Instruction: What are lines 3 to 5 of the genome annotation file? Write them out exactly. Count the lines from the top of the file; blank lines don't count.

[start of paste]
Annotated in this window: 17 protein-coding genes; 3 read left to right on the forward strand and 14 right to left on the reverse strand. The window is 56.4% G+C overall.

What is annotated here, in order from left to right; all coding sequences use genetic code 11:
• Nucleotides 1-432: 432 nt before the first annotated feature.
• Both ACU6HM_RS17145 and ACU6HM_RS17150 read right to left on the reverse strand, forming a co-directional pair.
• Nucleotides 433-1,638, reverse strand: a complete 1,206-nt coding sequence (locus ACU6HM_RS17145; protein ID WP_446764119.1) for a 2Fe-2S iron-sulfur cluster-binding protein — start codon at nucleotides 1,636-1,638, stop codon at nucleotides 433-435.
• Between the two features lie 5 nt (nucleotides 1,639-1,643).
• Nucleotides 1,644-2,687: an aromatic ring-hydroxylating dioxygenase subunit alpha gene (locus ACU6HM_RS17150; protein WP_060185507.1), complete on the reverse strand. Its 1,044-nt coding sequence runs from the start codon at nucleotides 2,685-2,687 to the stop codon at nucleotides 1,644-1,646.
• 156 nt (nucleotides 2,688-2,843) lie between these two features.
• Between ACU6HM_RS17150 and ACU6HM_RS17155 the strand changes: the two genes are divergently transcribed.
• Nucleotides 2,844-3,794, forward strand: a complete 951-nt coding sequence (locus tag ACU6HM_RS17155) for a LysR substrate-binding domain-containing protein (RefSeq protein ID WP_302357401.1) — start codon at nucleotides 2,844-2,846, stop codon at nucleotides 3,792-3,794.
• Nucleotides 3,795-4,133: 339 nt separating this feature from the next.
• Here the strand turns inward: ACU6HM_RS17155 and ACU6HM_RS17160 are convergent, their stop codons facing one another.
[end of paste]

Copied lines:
• Nucleotides 1-432: 432 nt before the first annotated feature.
• Both ACU6HM_RS17145 and ACU6HM_RS17150 read right to left on the reverse strand, forming a co-directional pair.
• Nucleotides 433-1,638, reverse strand: a complete 1,206-nt coding sequence (locus ACU6HM_RS17145; protein ID WP_446764119.1) for a 2Fe-2S iron-sulfur cluster-binding protein — start codon at nucleotides 1,636-1,638, stop codon at nucleotides 433-435.